Fractures

The Heeler is just bursting with personality and energy and a study of dogs diagnosed at veterinary colleges described fractures and ligament tears as one of the most common conditions treated with the Australian Red Heeler.

General Health

You love your Australian Red Heeler and you want to take good care of him. Check with your vet because at 8 weeks he should be starting with his first puppy vaccinations.

To keep your best friend healthy and happy, watch his diet, ensure he gets plenty of exercise, brush his teeth regularly to remove plaque build-up, and always call your veterinarian when you see he is ill and isn’t his usual boisterous self.

In general, medium to large breeds like the Bullenbeisser have a lifespan of 10, 11 or 12 years. The life expectancy of these dogs relied much on the lifestyle they led and their diets.

The Bullenbeisser had a deep chest and this made dogs like this prone to gastric dilatation and bloat which can be life-threatening and which requires immediate veterinary intervention. The dog with this disease has distension of the abdomen and extreme discomfort, wanting to vomit but being unable to do so.

Hip Dysplasia:

Hip Dysplasia is a disease which is more common in larger dogs and is an abnormal formation of the hip socket, resulting in lameness accompanied by painful arthritis.

Caring The Pet

Grooming

australian red heeler puppiesThe Australian Red Heeler is a low maintenance dog. He does shed quite a bit so you’ll need to brush his coat at least twice a week to remove loose hairs and to keep his coat lustrous. When your dog has been in a particularly dusty area, you you wipe his coat down with a damp cloth. As with all dogs, you’ll want to check his teeth, ears, eyes and nails regularly to avoid health problems.

Training

If you care for your working- and herding dog you’ll train him to that he becomes a good family dog and companion. The Red Heeler has plenty of energy and stamina and if he grows up untrained and un-socialized, you could see him becoming aggressive towards other animals and even your own children. He certainly becomes over-protective of his territory if not socialized. Train him as he is an intelligent breed and responds well to training.

Diet

Any vet will tell you of the critical importance of a proper diet and exercise routine for your dog. He’s an active, smart dog with loads of energy and you want to keep his diet consistent with this energy. Speak to your vet about what food would suit your pet best, because a high quality diet appropriate to his age, his body size and his energy levels will be important. Along with high quality foods which include a good intake of raw meat, your dog must always have access to a bowl of fresh, cool water.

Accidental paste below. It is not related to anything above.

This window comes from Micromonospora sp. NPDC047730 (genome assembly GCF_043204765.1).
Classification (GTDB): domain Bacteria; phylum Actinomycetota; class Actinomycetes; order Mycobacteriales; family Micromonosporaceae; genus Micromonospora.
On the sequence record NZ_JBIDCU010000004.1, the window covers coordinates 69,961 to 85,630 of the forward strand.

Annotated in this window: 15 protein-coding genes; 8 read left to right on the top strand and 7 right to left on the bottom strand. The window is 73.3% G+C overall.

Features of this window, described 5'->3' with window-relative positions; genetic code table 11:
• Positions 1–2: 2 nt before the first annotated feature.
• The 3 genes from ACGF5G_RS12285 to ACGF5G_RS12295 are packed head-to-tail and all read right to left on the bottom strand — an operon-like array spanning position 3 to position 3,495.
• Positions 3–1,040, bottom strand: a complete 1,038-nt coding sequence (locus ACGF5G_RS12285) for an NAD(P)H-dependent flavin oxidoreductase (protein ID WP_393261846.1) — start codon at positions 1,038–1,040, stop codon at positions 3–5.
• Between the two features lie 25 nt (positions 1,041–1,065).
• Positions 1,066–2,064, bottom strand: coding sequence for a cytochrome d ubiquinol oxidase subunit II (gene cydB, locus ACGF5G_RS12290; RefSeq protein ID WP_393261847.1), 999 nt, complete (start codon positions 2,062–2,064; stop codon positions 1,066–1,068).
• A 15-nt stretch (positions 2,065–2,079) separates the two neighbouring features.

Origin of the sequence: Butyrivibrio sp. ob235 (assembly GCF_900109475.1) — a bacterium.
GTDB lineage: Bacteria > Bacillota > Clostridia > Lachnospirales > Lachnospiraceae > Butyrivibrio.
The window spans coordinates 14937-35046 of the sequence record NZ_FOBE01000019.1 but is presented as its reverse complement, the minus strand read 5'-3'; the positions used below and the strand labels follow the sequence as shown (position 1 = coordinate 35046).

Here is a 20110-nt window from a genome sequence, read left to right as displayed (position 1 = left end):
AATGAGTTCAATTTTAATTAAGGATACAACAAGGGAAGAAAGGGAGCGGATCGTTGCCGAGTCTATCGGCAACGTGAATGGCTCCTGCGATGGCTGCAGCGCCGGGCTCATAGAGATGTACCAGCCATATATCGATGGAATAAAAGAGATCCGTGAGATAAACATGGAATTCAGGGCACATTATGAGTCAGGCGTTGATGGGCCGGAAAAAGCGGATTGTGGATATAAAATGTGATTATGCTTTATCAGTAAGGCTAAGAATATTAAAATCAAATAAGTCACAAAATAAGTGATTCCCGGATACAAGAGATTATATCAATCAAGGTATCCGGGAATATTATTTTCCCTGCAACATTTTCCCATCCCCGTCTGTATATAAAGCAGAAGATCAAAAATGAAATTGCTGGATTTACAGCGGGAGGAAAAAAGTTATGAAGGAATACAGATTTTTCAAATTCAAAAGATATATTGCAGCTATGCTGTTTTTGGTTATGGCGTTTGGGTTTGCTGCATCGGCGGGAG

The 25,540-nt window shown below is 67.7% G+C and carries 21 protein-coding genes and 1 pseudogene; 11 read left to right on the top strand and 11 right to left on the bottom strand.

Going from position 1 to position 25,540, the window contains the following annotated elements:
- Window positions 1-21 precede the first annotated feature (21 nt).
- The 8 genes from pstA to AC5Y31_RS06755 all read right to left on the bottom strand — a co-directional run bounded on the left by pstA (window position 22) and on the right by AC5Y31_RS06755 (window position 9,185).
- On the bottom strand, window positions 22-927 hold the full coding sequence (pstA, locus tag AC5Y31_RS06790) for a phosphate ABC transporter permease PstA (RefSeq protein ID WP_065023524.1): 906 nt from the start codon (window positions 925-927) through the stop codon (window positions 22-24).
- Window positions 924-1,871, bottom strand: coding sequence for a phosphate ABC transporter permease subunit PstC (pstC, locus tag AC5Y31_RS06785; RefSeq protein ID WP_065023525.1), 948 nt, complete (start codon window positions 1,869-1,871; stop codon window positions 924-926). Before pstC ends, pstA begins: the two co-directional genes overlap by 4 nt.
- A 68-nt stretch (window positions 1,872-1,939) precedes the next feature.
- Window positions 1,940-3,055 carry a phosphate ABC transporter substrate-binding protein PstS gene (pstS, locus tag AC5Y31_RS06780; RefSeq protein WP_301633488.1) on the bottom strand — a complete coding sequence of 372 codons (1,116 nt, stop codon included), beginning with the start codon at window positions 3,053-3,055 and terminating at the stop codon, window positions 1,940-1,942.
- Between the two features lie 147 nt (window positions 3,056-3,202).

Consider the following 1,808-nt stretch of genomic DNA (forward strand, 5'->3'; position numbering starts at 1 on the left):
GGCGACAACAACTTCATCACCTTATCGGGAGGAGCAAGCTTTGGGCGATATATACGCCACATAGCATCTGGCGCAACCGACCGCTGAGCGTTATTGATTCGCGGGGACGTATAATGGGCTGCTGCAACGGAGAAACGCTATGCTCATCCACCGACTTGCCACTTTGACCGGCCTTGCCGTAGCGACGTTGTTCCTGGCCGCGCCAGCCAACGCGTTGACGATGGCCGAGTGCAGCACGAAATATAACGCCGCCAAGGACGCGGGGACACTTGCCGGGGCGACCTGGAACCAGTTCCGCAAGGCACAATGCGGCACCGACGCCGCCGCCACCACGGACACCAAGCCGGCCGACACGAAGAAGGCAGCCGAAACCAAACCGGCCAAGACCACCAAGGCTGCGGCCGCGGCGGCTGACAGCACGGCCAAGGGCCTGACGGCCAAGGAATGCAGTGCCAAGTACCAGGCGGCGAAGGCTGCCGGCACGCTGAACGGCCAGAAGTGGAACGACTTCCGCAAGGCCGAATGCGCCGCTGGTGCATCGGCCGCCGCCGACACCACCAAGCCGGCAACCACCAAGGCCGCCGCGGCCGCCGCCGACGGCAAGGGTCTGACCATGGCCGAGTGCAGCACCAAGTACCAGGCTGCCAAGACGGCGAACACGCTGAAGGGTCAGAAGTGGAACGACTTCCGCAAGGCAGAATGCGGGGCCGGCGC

Grooming:

The Bullenbeisser was a mastiff like breed with a short, easy-to-care for coat. He would have required a good brushing down at least twice a week to remove the coat from loose hairs. As an active, outdoor-type dog, he would have had to have his ears checked for dirt and the possibility of infection.

Exercise:

Although the Bullenbeisser was a hunting dog, he no doubt led an active outdoor lifestyle. Dogs such as the Boxer and the Mastiff, which are descendants of this dog are the kind of dogs which will need to be exercised regularly, taken on walks and given lots of running games with a ball.

Diet:

As a medium to larger breed with lots of energy, the Bullenbeisser would have no doubt had home-made food from his master’s table. This food would have included meat and vegetables. As a hunting dog he would have had the chance to get in some raw meat which is imperative for the health of any domesticated dog today.

Characteristics

australian red heeler dogsYour Australian Red Heeler needs plenty of exercise but also plenty of companionship too from his human family. He is an affectionate, playful pet but is reserved with people he doesn’t know. When socialized he is patient with children in the home but he does still have the tendency to herd them and nip at their heels. The dog builds up a strong bond with his human family, and is protective toward them, being happy to be close to his owner’s side.

Take Time out to Play

Red Heelers need activities and lots of room to play, and they therefore won’t adapt to apartment living. If you don’t live on a farm, don’t neglect your working dog as he will need lots of rough and tumble games and activities to keep him from boredom. Treat your Australian Red Heeler with the love, patience and kindness and you’ll bring out the very best from this active, loyal fur-friend of yours.

Information on the extinct Bullenbeisser is limited, but because he was used to bring about the Boxer you can be sure that he would have been fearless, courageous and territorial of his property and of his human family.

The Bullenbeisser would have been a good watch-dog and with the right kind of loving care, a most awesome and loving family companion.

Comparison with other breeds

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  33. Bullenbeisser vs Yorkshire Terrier - Breed Comparison
  34. Bullenbeisser vs Poodle - Breed Comparison
  35. Bullenbeisser vs Rottweiler - Breed Comparison
  36. Bullenbeisser vs Boxer - Breed Comparison
  37. Bullenbeisser vs English Pointer - Breed Comparison
  38. Bullenbeisser vs Siberian Husky - Breed Comparison
  39. Bullenbeisser vs Doberman Pinscher - Breed Comparison
  40. Bullenbeisser vs American Bully - Breed Comparison
  41. Bullenbeisser vs Abruzzenhund - Breed Comparison
  42. Bullenbeisser vs Affenpinscher - Breed Comparison
  43. Bullenbeisser vs Afghan Hound - Breed Comparison
  44. Bullenbeisser vs Aidi - Breed Comparison
  45. Bullenbeisser vs Airedale Terrier - Breed Comparison
  46. Bullenbeisser vs Akbash Dog - Breed Comparison
  47. Bullenbeisser vs Akita - Breed Comparison
  48. Bullenbeisser vs Africanis - Breed Comparison
  49. Bullenbeisser vs Askal - Breed Comparison
  50. Bullenbeisser vs Atlas Terrier - Breed Comparison